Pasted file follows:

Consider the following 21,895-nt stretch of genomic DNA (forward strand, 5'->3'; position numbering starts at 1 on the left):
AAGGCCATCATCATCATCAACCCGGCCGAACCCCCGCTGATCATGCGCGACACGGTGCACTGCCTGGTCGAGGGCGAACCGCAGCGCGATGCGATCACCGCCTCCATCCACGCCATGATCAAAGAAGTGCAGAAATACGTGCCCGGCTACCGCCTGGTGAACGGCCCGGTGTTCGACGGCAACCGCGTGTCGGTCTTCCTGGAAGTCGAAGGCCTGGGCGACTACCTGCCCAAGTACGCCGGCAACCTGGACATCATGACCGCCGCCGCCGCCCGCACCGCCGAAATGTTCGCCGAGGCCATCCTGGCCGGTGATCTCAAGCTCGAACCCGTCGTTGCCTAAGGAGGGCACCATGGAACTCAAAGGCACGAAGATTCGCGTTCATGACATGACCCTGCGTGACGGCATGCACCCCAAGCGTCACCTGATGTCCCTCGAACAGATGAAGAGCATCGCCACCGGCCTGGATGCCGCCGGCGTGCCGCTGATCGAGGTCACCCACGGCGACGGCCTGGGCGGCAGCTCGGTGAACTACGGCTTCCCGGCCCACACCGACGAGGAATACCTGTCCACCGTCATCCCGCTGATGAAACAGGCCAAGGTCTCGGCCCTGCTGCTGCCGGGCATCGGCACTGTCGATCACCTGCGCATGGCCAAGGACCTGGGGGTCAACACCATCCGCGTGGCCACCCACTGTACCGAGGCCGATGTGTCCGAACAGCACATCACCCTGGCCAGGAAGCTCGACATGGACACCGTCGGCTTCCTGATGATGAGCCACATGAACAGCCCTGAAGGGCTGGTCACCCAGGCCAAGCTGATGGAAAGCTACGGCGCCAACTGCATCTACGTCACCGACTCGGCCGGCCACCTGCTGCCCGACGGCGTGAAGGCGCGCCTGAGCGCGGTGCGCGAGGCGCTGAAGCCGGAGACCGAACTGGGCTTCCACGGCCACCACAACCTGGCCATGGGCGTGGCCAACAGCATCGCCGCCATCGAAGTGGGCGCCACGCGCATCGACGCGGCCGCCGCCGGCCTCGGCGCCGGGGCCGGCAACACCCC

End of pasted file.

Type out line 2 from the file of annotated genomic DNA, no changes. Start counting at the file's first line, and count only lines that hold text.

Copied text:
AAGGCCATCATCATCATCAACCCGGCCGAACCCCCGCTGATCATGCGCGACACGGTGCACTGCCTGGTCGAGGGCGAACCGCAGCGCGATGCGATCACCGCCTCCATCCACGCCATGATCAAAGAAGTGCAGAAATACGTGCCCGGCTACCGCCTGGTGAACGGCCCGGTGTTCGACGGCAACCGCGTGTCGGTCTTCCTGGAAGTCGAAGGCCTGGGCGACTACCTGCCCAAGTACGCCGGCAACCTGGACATCATGACCGCCGCCGCCGCCCGCACCGCCGAAATGTTCGCCGAGGCCATCCTGGCCGGTGATCTCAAGCTCGAACCCGTCGTTGCCTAAGGAGGGCACCATGGAACTCAAAGGCACGAAGATTCGCGTTCATGACATGACCCTGCGTGACGGCATGCACCCCAAGCGTCACCTGATGTCCCTCGAACAGATGAAGAGCATCGCCACCGGCCTGGATGCCGCCGGCGTGCCGCTGATCGAGGTCACCCACGGCGACGGCCTGGGCGGCAGCTCGGTGAACTACGGCTTCCCGGCCCACACCGACGAGGAATACCTGTCCACCGTCATCCCGCTGATGAAACAGGCCAAGGTCTCGGCCCTGCTGCTGCCGGGCATCGGCACTGTCGATCACCTGCGCATGGCCAAGGACCTGGGGGTCAACACCATCCGCGTGGCCACCCACTGTACCGAGGCCGATGTGTCCGAACAGCACATCACCCTGGCCAGGAAGCTCGACATGGACACCGTCGGCTTCCTGATGATGAGCCACATGAACAGCCCTGAAGGGCTGGTCACCCAGGCCAAGCTGATGGAAAGCTACGGCGCCAACTGCATCTACGTCACCGACTCGGCCGGCCACCTGCTGCCCGACGGCGTGAAGGCGCGCCTGAGCGCGGTGCGCGAGGCGCTGAAGCCGGAGACCGAACTGGGCTTCCACGGCCACCACAACCTGGCCATGGGCGTGGCCAACAGCATCGCCGCCATCGAAGTGGGCGCCACGCGCATCGACGCGGCCGCCGCCGGCCTCGGCGCCGGGGCCGGCAACACCCC